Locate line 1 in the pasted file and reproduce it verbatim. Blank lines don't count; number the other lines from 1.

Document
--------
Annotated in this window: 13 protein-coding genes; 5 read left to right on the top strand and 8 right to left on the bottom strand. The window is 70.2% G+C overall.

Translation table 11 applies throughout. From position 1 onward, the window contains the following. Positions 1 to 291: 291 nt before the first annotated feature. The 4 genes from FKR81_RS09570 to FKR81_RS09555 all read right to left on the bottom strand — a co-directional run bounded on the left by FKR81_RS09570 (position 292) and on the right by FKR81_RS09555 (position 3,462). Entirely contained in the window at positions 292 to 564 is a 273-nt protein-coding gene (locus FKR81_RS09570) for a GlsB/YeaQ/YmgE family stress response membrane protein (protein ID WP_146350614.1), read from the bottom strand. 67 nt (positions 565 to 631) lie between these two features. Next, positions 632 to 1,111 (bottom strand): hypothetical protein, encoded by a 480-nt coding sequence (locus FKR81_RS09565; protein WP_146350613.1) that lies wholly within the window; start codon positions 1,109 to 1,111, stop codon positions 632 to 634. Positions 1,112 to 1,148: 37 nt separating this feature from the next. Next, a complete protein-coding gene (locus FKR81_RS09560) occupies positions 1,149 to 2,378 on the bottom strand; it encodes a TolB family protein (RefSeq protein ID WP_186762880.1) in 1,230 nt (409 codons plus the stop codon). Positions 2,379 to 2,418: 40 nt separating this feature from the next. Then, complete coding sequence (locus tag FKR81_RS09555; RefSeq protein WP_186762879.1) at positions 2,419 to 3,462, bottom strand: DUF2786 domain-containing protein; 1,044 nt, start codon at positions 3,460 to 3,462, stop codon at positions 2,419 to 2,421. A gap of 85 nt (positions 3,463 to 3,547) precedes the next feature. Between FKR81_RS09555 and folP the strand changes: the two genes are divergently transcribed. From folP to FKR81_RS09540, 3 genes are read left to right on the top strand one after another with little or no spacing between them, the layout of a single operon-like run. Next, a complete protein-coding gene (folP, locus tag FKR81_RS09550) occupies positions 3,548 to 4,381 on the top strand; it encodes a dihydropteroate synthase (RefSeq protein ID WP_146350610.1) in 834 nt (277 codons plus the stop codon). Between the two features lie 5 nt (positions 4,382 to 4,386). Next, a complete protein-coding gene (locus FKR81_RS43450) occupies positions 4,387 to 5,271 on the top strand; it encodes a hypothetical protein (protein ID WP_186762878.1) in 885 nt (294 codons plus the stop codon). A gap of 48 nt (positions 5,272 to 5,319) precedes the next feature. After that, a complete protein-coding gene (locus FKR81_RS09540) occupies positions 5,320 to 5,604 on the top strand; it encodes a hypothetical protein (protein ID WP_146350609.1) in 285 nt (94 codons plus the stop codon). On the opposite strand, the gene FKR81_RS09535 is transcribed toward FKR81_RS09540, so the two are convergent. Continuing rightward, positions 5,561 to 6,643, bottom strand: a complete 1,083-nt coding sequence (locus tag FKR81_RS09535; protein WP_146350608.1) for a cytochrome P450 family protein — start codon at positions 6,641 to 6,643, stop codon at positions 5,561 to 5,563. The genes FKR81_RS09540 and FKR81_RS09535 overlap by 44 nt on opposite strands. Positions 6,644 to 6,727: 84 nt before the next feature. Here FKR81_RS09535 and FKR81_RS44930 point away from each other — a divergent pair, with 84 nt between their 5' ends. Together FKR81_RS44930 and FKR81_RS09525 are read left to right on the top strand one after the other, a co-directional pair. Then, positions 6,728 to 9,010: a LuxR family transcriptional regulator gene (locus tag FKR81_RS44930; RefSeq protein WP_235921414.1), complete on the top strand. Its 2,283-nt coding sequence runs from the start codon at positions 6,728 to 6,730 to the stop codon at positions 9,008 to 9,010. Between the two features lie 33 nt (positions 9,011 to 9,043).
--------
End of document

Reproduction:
Annotated in this window: 13 protein-coding genes; 5 read left to right on the top strand and 8 right to left on the bottom strand. The window is 70.2% G+C overall.